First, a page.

Abstract 576: Relaxin Dit Not Improve Outcome In An Established Preeclamptic Transgenic Rodent Rat Model
Preeclampsia affects 5% of pregnancies in industrialized nations and consists of hypertension and proteinuria and characterized by maternal endothelial dysfunction and excessive vascular inflammation starting after 20 weeks of gestation. It represents a major cause for fetal and maternal morbidity and mortality and is an established risk factor for subsequent cardiovascular disease.
Relaxin is a peptide hormone secreted by the corpus luteum, circulating in maternal blood during pregnancy. Its administration leads to rapid and sustained vasodilation. We hypothesized that relaxin ameliorates symptoms of preeclampsia in an established rat model. We used rats transgenic for the human angiotensinogen (hAogen) gene and the human rennin (hRen) gene and crossed the strains to produce a model of preeclampsia in the dams. On gestational day 9, hAogen TGR dams (PE rat) were randomly assigned to 2 experimental groups: vehicle (20 mM sodium acetate, pH 5.0,) or relaxin, at a dose of 2 μg/h of relaxin by subcutaneous osmotic minipump (Alzet, Typ 2002) until day 21 of gestation. Mean blood pressure was continuously recorded by radiotelemetry and 24 hour urine samples were collected in metabolic cages at day 18 of gestation. Rats were killed at day 21 of gestation. The fetuses and organs were removed and weighed.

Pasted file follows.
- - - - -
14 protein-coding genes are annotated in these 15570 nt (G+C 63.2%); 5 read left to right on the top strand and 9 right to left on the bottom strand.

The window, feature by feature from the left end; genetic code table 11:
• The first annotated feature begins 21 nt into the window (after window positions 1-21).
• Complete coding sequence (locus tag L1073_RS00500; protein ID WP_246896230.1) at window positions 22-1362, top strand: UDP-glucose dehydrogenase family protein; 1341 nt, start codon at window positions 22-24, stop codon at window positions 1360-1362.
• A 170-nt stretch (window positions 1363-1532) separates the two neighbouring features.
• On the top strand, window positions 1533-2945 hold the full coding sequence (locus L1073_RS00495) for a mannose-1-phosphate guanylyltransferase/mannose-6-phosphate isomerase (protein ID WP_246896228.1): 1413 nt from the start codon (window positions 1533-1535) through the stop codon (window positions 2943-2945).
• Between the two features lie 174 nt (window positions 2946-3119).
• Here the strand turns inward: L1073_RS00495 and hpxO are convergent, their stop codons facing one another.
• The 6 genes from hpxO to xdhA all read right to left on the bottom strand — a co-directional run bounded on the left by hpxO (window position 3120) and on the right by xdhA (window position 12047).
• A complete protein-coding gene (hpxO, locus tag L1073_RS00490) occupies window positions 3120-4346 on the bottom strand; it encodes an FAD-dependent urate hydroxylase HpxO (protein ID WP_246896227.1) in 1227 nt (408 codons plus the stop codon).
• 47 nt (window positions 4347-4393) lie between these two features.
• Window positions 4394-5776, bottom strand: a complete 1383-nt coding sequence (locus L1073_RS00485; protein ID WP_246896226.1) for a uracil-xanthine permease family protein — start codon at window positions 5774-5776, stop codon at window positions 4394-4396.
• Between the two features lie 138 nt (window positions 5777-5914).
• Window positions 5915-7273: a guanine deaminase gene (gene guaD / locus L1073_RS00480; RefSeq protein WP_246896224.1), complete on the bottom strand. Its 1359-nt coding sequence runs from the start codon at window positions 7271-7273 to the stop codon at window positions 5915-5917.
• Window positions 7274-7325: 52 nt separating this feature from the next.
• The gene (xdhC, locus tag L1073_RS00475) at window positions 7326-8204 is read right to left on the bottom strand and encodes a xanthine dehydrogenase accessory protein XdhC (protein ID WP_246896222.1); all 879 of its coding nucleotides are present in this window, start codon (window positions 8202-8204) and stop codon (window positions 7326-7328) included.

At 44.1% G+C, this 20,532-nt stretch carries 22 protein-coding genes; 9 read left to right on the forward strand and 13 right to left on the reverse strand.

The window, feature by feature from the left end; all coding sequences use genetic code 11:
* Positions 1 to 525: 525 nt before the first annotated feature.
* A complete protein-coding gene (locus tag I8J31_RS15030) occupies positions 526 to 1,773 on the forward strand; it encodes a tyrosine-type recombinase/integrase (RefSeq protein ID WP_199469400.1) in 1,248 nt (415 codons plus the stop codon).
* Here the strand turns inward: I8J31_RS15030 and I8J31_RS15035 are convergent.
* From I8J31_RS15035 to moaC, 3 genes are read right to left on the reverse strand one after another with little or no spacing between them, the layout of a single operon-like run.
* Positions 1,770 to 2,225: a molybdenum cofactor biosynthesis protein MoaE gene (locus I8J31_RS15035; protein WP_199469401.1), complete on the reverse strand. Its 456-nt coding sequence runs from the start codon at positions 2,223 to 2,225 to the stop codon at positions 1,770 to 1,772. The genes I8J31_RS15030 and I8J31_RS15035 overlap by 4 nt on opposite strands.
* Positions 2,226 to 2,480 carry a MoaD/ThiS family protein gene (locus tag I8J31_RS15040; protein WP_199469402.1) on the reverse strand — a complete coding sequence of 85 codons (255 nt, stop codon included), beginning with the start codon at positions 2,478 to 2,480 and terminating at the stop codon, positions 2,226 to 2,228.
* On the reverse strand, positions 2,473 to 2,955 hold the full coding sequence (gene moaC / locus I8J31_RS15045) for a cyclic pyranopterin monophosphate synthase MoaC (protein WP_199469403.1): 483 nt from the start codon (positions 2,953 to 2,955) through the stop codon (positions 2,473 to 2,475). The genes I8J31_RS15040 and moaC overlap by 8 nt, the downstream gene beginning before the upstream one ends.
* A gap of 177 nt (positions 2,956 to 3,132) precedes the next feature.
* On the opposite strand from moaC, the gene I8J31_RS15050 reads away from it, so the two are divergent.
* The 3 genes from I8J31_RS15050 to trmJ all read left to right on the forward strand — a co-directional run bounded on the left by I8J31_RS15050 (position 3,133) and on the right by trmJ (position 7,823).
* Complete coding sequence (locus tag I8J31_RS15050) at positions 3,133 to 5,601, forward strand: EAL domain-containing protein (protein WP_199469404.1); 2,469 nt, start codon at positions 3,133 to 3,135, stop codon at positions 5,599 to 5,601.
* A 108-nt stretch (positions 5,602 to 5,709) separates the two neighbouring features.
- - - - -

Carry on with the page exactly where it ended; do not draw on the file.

Vehicle treated PE rats developed hypertension abruptly at gestational day 13 and had sustained hypertension. Relaxin treatment did not prevent the increase in blood pressure in the last third of pregnancy (MAP on day 16 of gestation: 151.1 ± 2.2 mmHg vehicle vs. 156.6 ± 1.3 mmHg relaxin). Proteinuria was not ameliorated by relaxin (14.6 ± 5.5 mg/d vehicle vs. 20.8 ± 3.8 mg/d relaxin treated group). The number of live fetuses was similar between the groups. In addition, reduced fetal and uteroplacental unit weights were unaffected by relaxin treatment. Furthermore, relaxin treatment had no influence on intra uterine growth restriction, measured by brain to liver ratio (0.795 ± 0.021 vehicle vs. 0.795 ± 0.016 relaxin). Our data demonstrate that relaxin did not ameliorate hypertension, proteinuria or IUGR in a transgenic rat model for preeclampsia.
Author Disclosures: N. Haase: None. M. Golic: None. F. Herse: None. L. Przybyl: None. D.N. Müller: None. R. Dechend: B. Research Grant (includes principal investigator, collaborator, or consultant and pending grants as well as grants already received); Modest; Grant in aid by Novartis.
- © 2014 by American Heart Association, Inc.